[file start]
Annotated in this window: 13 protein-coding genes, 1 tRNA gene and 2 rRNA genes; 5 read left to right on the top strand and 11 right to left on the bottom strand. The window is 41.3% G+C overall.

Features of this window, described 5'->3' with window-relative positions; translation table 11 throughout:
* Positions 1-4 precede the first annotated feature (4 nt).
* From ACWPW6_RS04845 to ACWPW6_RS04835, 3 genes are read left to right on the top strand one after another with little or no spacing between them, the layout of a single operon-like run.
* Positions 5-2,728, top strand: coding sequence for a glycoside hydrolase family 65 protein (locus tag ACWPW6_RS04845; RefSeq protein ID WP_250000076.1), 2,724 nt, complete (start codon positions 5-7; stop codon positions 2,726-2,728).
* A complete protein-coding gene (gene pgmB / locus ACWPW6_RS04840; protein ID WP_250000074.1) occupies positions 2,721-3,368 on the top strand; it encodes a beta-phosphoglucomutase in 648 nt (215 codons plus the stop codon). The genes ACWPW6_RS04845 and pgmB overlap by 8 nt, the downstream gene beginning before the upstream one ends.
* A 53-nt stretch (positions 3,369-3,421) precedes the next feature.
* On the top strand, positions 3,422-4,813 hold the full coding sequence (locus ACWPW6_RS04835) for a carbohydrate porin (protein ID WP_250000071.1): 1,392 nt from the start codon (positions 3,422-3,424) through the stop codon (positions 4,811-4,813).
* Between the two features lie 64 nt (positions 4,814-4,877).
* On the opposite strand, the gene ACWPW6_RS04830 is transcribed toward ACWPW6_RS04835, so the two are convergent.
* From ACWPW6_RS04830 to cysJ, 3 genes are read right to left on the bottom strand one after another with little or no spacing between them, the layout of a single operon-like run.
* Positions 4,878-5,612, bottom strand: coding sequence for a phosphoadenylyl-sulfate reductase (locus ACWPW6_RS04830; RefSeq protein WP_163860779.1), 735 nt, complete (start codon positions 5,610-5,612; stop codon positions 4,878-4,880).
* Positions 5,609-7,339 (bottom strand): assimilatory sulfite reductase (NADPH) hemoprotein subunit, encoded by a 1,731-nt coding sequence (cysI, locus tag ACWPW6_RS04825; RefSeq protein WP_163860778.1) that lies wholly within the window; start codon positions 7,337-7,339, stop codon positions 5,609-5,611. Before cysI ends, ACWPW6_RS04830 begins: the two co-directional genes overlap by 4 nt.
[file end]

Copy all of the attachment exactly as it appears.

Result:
Annotated in this window: 13 protein-coding genes, 1 tRNA gene and 2 rRNA genes; 5 read left to right on the top strand and 11 right to left on the bottom strand. The window is 41.3% G+C overall.

Features of this window, described 5'->3' with window-relative positions; translation table 11 throughout:
* Positions 1-4 precede the first annotated feature (4 nt).
* From ACWPW6_RS04845 to ACWPW6_RS04835, 3 genes are read left to right on the top strand one after another with little or no spacing between them, the layout of a single operon-like run.
* Positions 5-2,728, top strand: coding sequence for a glycoside hydrolase family 65 protein (locus tag ACWPW6_RS04845; RefSeq protein ID WP_250000076.1), 2,724 nt, complete (start codon positions 5-7; stop codon positions 2,726-2,728).
* A complete protein-coding gene (gene pgmB / locus ACWPW6_RS04840; protein ID WP_250000074.1) occupies positions 2,721-3,368 on the top strand; it encodes a beta-phosphoglucomutase in 648 nt (215 codons plus the stop codon). The genes ACWPW6_RS04845 and pgmB overlap by 8 nt, the downstream gene beginning before the upstream one ends.
* A 53-nt stretch (positions 3,369-3,421) precedes the next feature.
* On the top strand, positions 3,422-4,813 hold the full coding sequence (locus ACWPW6_RS04835) for a carbohydrate porin (protein ID WP_250000071.1): 1,392 nt from the start codon (positions 3,422-3,424) through the stop codon (positions 4,811-4,813).
* Between the two features lie 64 nt (positions 4,814-4,877).
* On the opposite strand, the gene ACWPW6_RS04830 is transcribed toward ACWPW6_RS04835, so the two are convergent.
* From ACWPW6_RS04830 to cysJ, 3 genes are read right to left on the bottom strand one after another with little or no spacing between them, the layout of a single operon-like run.
* Positions 4,878-5,612, bottom strand: coding sequence for a phosphoadenylyl-sulfate reductase (locus ACWPW6_RS04830; RefSeq protein WP_163860779.1), 735 nt, complete (start codon positions 5,610-5,612; stop codon positions 4,878-4,880).
* Positions 5,609-7,339 (bottom strand): assimilatory sulfite reductase (NADPH) hemoprotein subunit, encoded by a 1,731-nt coding sequence (cysI, locus tag ACWPW6_RS04825; RefSeq protein WP_163860778.1) that lies wholly within the window; start codon positions 7,337-7,339, stop codon positions 5,609-5,611. Before cysI ends, ACWPW6_RS04830 begins: the two co-directional genes overlap by 4 nt.